And for the record: It’s far past time for people to drop the stereotypes and hand-wringing about millennials. Those stereotypes were never right to begin with but rather were about being younger and less experienced in the work world, not about born between 1982 and 2004. And speaking of the years that define millennials, the oldest of them are now 35. They’re hardly kids anymore, and these stereotypes aren’t just wrong but weirdly outdated at this point.

{ 428 comments… read them below or add one }

  1. Colorado

    This is reason 1,579 why you should not be Facebook friends with co-workers, eek, let alone your manager! Though I see it wasn’t your preference. Your boss is acting immature and as Alison said, if you have a decent relationship, politely call her out on it. I’m so sick of this whole millennia crap. I’m 45 and I remember when it was all Generation X crap. Grow up people. Every generation has their stuff to deal with and if you really look into it, history does repeat itself and the crap is all the same. Just different people dealing with it in a different generation.

    Reply
    1. DoCl

      1000 times this. I just can’t think of any reason why being Facebook friends with co-workers and especially senior colleagues is a good idea (I know it wasn’t the OP’s choice, but not good judgement on the manager’s part).

      Reply
      1. Any Moose

        But it was her choice. Just because it’s the company culture, doesn’t mean you have to do it. I don’t have a facebook account and frankly don’t know if I ever will. Too much drama.

        Reply
        1. Gaara

          Well, I’ve never had Facebook drama, but I do have a Facebook account. If my boss friend requested me, it would be my “choice,” but man it would be hard to decline that request given the power dynamics in play.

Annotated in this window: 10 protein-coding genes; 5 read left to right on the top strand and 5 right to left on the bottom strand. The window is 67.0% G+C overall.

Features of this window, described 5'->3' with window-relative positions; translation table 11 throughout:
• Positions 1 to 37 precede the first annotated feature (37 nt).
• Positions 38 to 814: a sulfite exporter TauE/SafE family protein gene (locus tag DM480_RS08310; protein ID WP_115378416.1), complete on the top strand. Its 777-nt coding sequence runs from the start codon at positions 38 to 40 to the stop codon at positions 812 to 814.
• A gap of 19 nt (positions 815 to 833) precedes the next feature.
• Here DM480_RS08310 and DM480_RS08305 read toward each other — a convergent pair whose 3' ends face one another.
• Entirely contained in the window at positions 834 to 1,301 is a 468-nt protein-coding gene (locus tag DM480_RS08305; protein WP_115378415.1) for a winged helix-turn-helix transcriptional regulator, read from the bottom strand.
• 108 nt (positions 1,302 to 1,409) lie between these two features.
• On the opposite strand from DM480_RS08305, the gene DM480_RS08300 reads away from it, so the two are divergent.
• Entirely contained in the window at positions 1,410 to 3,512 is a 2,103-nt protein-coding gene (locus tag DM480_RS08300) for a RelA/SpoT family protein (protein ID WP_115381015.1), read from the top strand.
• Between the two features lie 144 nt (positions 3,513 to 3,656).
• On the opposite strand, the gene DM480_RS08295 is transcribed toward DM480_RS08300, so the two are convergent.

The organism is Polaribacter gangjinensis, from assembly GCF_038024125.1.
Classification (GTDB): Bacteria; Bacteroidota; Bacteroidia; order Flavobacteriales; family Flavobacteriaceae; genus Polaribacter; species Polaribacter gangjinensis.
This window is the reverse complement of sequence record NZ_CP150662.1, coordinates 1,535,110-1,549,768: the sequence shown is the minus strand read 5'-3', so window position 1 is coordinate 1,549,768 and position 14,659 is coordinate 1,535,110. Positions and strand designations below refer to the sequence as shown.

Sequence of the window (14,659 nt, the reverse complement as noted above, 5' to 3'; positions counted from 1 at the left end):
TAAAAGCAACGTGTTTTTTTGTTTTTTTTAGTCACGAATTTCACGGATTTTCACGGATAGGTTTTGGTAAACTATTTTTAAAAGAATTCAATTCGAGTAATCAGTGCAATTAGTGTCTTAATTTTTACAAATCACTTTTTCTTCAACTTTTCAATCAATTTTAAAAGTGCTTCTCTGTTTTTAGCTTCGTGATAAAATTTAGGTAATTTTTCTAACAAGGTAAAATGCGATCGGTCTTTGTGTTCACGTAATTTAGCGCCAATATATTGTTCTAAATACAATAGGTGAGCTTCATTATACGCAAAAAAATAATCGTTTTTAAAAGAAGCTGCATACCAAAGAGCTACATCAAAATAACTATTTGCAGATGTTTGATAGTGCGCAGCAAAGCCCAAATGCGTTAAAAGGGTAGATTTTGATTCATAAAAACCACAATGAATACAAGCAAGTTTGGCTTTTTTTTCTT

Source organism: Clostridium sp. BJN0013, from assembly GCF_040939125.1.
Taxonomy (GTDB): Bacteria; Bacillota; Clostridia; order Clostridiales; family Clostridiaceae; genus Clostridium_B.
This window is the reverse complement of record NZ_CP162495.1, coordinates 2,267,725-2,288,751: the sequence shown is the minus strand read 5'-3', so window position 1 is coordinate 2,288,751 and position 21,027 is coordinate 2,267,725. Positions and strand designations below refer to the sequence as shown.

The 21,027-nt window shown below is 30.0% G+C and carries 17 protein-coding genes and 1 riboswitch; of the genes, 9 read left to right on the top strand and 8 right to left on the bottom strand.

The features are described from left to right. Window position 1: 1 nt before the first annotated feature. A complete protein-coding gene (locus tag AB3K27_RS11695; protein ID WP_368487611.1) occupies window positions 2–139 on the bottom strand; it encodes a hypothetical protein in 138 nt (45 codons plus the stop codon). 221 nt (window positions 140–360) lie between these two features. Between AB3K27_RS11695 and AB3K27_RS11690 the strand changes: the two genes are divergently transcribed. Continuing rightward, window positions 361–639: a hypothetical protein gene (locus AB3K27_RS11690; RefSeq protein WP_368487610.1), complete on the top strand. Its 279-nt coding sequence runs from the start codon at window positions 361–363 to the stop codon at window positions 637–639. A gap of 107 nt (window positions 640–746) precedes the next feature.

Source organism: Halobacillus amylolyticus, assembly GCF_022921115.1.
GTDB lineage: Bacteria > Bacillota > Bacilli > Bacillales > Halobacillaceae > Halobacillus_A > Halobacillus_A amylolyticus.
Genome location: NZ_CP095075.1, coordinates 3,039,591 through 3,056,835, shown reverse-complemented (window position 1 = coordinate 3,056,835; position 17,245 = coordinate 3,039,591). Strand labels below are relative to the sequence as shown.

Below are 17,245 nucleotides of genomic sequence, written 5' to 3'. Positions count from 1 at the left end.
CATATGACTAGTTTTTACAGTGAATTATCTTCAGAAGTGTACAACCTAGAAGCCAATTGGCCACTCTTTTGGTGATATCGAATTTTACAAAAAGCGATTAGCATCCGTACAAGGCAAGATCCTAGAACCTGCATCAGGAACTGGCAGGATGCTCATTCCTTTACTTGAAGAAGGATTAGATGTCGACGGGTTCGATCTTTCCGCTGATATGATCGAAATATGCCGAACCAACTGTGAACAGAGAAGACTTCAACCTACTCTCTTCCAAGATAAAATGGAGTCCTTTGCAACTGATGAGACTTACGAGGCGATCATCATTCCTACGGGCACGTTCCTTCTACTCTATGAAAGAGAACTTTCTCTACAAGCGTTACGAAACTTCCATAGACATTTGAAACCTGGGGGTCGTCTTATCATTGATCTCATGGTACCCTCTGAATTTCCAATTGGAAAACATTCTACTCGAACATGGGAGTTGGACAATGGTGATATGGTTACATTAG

Reply
          1. Ask a Manager Post author

            But it really doesn’t have to be like that. You “forget” to do anything with the request because you’re “rarely on Facebook.” Or you ignore it and if asked (which is unlikely but could happen) you say that you hardly ever use it and keep it for just extended family. Or so forth.

            Reply
            1. Freya UK

              Yeah, I’m strict about it, I just say that I don’t add colleagues while we’re working together, and if they looked at my FB they’d see I keep my flist small anyway (actual friends & family only).

              At worst, if you’re the kind of person that really feels that kind of ‘peer pressure’, you could accept the request but put them on your restricted list where they’ll only ever see your public posts.

              Also, why do people keep their pages public in this day and age?! I’m on full lockdown!

              Reply
            2. LQ

              I only do it from a desktop I rarely use. I go through a separate browser that I only use for FaceBook. I have to update it and check security settings every time. I always have to do the multifactor all of the steps thing because I’m going through a different location. And on and on.

              And by the time I get half way through the third sentence they’ve gone “Ok Ok! You don’t FaceBook!” Even the person who used to ask about once a week stopped after this. (I was trying to get her to back off asking and it worked brilliantly.) It’s all true too.

              Reply
            3. MashaKasha

              We had one woman at OldJob who told everyone, “I’m sorry, I don’t add coworkers” that was back in the day when everyone in the office was adding everyone else and playing Mafia Wars together. Back then, we all thought she was being strange. Now, though, this woman is my hero. It is much, much easier to never add the person in the first place, than to add them and then have to unfriend them later.